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Honesty requires me to say that I feigned being pissed off about it at the time, but I will confess that it actually hurt my feelings. I was an outstanding student, I really cared about his particular expertise, and I was courteous to him. It made no difference. Over time, I accepted that he was simply too valuable a resource to discard because he didn’t have the time of day for me. The time it took to come to this perspective I now see as wasted, unrecoverable. Over several years, I learned a tremendous amount from him, and from the people he directly educated with care.  He was a very bright sun that hardly ever shone directly on me, but he did illuminate a great deal of landscape that I traversed. I took the lesson with me, and in all the years since I have never let my learning be limited by needing to be ‘friends’ with the person who was the master of what I wanted to know. In time I expanded this to not even needing to like nor respect the people who had information to learn from.

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Maybe half the stuff I know about planes comes from people I would never have chosen as a friend. I am fully aware there are many good reasons to dislike me. Do not set your goal on being friends with me, set it on learning everything I can teach you. That exchange in itself is a better basis for friendship than initially ‘liking’ someone. Trust me, on my worst day, I could run the White House protocol and etiquette department compared to Mr. Titus. I don’t know what he knew, but I am 50 times the people person he was. If I am not your kind of person, don’t let it stop you from learning what I have to share. -ww.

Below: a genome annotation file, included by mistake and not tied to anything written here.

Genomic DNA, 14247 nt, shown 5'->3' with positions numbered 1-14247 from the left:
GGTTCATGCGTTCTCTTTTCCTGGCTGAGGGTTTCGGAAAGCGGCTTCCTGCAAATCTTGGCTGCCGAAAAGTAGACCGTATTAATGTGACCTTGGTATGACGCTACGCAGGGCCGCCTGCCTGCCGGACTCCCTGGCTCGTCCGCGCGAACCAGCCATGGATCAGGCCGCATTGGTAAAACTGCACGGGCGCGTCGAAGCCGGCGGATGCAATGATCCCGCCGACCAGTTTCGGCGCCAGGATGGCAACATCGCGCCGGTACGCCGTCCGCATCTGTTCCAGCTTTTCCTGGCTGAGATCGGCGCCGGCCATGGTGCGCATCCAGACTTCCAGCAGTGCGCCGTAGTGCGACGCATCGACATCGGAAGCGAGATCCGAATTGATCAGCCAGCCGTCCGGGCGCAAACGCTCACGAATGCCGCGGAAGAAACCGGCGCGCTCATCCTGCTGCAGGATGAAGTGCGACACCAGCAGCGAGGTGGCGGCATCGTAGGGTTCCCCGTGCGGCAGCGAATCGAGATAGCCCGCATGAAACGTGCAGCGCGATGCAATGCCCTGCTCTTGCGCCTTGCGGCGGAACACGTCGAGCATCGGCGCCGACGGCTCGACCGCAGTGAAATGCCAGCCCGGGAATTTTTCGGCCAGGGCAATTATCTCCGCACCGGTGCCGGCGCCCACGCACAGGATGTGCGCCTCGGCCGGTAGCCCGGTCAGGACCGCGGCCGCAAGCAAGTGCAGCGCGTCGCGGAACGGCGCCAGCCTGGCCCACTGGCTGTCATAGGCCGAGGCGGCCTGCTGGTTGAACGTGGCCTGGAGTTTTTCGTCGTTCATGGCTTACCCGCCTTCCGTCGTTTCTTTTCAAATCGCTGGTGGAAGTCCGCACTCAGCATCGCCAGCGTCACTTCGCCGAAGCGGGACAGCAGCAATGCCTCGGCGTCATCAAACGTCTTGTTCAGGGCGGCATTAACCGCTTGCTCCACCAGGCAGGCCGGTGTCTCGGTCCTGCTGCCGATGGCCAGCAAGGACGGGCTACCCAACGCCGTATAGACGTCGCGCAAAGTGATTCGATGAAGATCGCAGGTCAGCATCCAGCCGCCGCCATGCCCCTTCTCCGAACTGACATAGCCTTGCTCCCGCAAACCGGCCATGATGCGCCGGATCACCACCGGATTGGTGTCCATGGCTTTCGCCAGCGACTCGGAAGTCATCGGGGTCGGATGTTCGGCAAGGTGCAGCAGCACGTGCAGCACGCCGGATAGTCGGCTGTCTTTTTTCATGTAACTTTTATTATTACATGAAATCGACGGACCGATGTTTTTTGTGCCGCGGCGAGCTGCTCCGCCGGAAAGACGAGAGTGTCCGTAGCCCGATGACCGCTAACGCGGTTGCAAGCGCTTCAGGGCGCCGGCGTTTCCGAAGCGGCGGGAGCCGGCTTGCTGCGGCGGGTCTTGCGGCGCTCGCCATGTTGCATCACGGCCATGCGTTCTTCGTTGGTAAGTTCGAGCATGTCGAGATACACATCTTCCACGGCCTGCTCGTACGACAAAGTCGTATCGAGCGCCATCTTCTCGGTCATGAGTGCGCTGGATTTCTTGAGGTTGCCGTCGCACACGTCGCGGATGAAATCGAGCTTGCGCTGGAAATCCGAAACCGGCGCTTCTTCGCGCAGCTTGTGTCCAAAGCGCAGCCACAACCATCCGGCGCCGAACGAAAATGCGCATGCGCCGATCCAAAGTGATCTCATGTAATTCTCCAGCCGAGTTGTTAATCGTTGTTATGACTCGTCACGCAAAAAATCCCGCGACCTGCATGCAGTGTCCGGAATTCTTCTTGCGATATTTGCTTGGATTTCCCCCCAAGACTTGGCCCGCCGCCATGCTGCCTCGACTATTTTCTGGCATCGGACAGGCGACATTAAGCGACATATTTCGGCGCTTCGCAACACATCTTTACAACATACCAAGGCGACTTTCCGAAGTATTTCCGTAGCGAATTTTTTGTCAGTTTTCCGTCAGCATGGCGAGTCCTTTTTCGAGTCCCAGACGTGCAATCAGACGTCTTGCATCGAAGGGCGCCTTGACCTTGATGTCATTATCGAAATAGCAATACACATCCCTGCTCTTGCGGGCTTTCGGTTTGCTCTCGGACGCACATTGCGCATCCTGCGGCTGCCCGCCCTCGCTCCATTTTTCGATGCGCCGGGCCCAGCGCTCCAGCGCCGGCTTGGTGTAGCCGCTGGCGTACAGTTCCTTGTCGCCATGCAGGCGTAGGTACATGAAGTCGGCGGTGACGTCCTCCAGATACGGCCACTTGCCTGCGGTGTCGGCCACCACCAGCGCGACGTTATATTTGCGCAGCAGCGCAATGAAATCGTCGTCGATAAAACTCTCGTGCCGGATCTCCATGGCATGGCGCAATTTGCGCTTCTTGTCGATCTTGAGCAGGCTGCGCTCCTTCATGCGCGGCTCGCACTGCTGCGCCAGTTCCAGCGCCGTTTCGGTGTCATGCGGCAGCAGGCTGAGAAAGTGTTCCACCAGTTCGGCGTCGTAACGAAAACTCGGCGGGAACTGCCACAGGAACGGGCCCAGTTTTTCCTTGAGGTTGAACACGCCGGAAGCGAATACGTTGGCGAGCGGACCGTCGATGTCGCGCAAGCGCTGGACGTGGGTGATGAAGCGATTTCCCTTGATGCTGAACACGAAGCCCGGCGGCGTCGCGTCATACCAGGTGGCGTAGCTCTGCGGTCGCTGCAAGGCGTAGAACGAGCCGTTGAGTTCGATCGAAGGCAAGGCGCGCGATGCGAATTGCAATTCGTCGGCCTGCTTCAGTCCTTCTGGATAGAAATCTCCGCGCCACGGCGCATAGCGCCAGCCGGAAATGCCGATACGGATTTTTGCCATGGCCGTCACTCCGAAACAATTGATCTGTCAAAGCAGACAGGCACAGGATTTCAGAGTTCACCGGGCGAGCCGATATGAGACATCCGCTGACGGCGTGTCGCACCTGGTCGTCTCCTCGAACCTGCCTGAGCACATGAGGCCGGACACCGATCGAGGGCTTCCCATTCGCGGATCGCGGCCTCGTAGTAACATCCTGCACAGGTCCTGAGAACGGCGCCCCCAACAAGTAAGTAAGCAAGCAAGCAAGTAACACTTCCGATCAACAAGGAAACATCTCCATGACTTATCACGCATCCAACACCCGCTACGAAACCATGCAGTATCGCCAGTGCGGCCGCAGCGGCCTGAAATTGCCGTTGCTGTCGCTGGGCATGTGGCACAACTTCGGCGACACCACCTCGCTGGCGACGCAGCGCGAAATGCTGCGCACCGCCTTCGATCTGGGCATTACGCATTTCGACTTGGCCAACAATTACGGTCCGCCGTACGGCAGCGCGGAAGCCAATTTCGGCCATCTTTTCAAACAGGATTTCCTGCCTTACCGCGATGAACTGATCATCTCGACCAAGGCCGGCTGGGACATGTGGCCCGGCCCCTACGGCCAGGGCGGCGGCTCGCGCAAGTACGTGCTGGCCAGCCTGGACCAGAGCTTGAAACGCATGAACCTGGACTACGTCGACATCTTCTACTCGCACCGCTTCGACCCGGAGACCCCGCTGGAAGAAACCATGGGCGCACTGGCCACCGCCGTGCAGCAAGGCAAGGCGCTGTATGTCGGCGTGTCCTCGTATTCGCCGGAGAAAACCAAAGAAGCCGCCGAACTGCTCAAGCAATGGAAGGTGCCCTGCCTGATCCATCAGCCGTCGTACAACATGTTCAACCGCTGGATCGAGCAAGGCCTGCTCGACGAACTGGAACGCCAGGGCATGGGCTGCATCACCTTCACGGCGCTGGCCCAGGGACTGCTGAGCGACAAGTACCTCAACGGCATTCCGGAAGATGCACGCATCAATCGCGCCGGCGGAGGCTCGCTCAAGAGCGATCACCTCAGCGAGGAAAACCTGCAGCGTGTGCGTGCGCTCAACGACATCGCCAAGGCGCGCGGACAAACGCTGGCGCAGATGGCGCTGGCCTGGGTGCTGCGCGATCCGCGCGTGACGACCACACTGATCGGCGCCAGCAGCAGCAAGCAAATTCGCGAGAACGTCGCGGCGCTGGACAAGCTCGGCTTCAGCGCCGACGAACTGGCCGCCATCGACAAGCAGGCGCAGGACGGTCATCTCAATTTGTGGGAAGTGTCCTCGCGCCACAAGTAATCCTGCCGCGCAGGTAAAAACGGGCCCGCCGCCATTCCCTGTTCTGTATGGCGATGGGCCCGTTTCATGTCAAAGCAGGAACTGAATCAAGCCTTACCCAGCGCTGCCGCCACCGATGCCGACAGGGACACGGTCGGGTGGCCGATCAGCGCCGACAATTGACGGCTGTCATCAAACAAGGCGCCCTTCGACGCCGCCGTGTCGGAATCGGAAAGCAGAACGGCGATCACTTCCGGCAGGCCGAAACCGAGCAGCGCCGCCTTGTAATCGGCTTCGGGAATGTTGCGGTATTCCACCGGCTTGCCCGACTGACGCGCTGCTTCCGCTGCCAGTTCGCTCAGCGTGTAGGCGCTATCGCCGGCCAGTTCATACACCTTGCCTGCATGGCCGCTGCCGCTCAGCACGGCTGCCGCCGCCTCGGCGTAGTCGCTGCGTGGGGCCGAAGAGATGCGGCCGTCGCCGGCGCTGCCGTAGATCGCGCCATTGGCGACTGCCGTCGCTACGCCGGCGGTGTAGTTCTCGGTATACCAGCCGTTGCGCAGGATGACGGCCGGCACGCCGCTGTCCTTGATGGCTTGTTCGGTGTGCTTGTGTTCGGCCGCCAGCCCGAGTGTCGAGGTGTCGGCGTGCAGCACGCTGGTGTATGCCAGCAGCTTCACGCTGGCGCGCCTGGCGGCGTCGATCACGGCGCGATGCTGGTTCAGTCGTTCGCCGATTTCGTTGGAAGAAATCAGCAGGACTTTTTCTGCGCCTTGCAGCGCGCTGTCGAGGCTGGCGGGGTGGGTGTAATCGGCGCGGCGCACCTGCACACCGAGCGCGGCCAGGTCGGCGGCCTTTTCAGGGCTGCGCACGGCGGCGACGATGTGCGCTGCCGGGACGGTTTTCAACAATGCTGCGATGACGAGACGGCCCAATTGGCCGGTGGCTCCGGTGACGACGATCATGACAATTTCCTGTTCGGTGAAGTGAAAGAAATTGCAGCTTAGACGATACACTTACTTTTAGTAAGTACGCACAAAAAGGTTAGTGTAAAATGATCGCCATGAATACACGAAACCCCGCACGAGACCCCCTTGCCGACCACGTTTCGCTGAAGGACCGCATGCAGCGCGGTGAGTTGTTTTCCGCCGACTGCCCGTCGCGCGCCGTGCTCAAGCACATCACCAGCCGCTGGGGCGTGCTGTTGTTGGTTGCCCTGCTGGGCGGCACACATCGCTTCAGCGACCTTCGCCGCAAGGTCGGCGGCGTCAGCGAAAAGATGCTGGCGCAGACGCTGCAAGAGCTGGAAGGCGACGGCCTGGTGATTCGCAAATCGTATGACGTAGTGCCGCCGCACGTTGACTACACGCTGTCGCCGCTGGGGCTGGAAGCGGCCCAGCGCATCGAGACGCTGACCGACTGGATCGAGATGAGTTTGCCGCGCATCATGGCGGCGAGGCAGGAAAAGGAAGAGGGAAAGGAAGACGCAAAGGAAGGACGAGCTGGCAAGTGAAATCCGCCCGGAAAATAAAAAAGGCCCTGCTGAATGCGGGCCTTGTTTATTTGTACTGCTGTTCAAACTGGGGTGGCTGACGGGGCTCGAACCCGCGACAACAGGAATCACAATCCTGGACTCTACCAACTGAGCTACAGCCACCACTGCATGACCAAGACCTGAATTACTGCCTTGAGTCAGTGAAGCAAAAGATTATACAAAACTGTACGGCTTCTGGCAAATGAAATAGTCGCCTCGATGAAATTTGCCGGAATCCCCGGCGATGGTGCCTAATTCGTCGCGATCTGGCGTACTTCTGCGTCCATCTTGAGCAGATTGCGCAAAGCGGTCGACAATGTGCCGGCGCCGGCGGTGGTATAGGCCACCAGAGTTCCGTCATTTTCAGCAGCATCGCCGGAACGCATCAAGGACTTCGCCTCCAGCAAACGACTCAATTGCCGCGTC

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When he was interviewed after retirement by an aviation career publication, Chandler Titus had this to say about the most important resource for mechanics, it was something I had heard him say countless times in the repair station:

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 “In my career I have found that the most useful resource for the mechanic is the information provided by the aircraft manufacturing companies who hold the most information about the aircraft you are servicing or flying.”